Description: This dorid nudibranch has no large outgrowths on the dorsum except for the gills and rhinophores, along with smaller rounded tubercles. The rhinophores are perfoliate, at least 4x as long as their width at the base, and taper gradually toward the tip (photo). The dorsum is firm, pale off-white with brown blotches or bands (sometimes all brown or pale orangeor rarely white), but does not have yellow on the tubercles, rhinophores, gills, or edge of the foot. The dorsum has many rounded, club or mushroom-shaped tubercles with projecting spicules. A large, white tubercle is often present just anterior to the anus. The 16-32 gills, which arise from separate pits and cannot be retracted into sheaths, are pinnate and form two distinctive semicircles (almost like a figure 8 or capital B that is fallen face-down) around the anus (photo). The tail has no mid-dorsal ridge. Length to 2.5 cm in the Pacific Northwest but to 4 cm in the North Atlantic.
How to Distinguish from Similar Species:Acanthodoris brunnea has 5-7 bipinnate gills which form a circle around the anus. Its dorsal tubercles are nearly conical instead of rounded, and have few if any projecting spicules. Its color is pale brown with black blotches between the spicules and yellow on the gill tips, tubercles, and rhinophores, and often around the margin of the foot.
Geographical Range: Arctic ocean, North Atlantic ocean, North Pacific ocean. In eastern Pacific, Alaska to Baja California. Very common around Juneau, Alaska.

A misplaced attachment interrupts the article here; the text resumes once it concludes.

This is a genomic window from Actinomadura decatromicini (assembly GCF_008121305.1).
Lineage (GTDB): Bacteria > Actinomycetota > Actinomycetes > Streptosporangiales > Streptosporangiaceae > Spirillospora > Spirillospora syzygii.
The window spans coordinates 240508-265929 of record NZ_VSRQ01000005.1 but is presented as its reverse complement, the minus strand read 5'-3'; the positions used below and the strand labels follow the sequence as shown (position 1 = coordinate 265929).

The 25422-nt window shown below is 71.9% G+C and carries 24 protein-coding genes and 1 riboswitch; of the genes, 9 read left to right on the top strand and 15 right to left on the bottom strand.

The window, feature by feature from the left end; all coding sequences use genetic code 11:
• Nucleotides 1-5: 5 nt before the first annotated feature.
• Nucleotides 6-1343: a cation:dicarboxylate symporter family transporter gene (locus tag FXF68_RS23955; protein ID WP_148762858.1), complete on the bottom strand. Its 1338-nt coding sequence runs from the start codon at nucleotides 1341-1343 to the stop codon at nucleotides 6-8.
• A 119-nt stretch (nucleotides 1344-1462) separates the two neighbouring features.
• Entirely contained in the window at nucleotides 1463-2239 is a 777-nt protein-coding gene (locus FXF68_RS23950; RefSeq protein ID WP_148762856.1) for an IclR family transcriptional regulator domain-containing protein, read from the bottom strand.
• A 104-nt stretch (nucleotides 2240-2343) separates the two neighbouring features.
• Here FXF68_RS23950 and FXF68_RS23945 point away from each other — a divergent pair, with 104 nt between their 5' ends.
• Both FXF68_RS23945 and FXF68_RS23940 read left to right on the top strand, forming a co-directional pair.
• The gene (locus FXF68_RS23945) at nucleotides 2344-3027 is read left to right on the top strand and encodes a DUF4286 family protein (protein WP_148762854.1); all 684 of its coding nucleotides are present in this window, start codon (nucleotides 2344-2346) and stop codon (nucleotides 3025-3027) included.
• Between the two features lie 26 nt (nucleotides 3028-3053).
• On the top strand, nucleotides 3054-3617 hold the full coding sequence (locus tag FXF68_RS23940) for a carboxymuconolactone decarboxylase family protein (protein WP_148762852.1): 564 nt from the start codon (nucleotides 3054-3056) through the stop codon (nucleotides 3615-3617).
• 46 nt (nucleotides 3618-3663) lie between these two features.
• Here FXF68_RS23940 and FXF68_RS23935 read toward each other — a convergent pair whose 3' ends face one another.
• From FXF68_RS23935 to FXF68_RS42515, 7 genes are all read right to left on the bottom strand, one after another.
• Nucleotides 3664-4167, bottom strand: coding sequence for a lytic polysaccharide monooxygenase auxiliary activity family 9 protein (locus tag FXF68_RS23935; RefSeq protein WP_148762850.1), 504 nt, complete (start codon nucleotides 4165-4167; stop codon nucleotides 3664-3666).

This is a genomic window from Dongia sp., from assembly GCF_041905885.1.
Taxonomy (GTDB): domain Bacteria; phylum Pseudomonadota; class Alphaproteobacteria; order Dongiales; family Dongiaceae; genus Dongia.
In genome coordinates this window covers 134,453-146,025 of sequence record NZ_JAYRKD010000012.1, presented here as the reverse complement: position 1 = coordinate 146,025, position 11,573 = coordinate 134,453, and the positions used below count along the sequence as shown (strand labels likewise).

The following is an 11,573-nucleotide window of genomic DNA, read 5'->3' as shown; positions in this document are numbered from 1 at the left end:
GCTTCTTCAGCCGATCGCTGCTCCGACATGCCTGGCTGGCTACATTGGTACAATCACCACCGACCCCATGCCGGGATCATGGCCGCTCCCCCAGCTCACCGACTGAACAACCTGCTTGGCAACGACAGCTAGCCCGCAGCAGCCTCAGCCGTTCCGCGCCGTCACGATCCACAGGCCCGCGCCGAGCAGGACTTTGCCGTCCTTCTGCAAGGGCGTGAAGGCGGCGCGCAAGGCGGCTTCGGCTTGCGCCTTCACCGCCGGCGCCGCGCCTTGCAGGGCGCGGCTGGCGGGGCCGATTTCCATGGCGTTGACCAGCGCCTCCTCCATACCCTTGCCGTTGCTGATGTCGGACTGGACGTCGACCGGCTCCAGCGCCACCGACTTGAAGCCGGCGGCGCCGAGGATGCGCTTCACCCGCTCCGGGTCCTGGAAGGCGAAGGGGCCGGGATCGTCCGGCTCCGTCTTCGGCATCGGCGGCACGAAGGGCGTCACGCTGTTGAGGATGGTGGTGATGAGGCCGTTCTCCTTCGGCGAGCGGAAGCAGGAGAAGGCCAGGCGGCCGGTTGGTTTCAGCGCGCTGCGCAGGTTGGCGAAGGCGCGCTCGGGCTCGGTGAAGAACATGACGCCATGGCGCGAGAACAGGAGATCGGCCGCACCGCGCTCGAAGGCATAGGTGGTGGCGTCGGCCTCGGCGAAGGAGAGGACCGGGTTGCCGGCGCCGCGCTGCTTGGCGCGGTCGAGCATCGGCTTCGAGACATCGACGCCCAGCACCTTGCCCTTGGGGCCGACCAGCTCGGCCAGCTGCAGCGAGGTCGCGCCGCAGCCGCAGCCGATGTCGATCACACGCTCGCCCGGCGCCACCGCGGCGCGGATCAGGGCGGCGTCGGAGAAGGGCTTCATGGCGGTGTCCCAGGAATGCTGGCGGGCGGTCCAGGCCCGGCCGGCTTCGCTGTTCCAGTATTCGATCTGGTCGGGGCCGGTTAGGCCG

Depth Range: Intertidal, or can be found down to 30 m depth. Subtidal populations can be dense.
Habitat: Rocky intertidal with barnacles.
Biology/Natural History: The adults of this specialist species feed on acorn barnacles such as Balanus glandula, Balanus crenatus, and Semibalanus cariosus, while the juveniles feed on bryozoans. Reproduces mainly in winter and lays its pale orange or cream-colored eggs in ribbons. The larvae are stimulated to settle when they encounter rocks with barnacles on them.
My thanks to Karin Fletcher of the Pacific Northwest Shell Club, who
helped me in the identification of this oddly-colored individual. Published
descriptions state that they normally do not have yellow on them. Apparently
the distinctive shape of the tubercles
plus the unusual arrangement of the gills around the anus clearly identify
this species as O. bilamellata even though its color is unusual.
Kozloff, 1987, 1996
General Notes and Observations: Locations, abundances, unusual behaviors:
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Salish Sea Invertebrates web site provided courtesy of Walla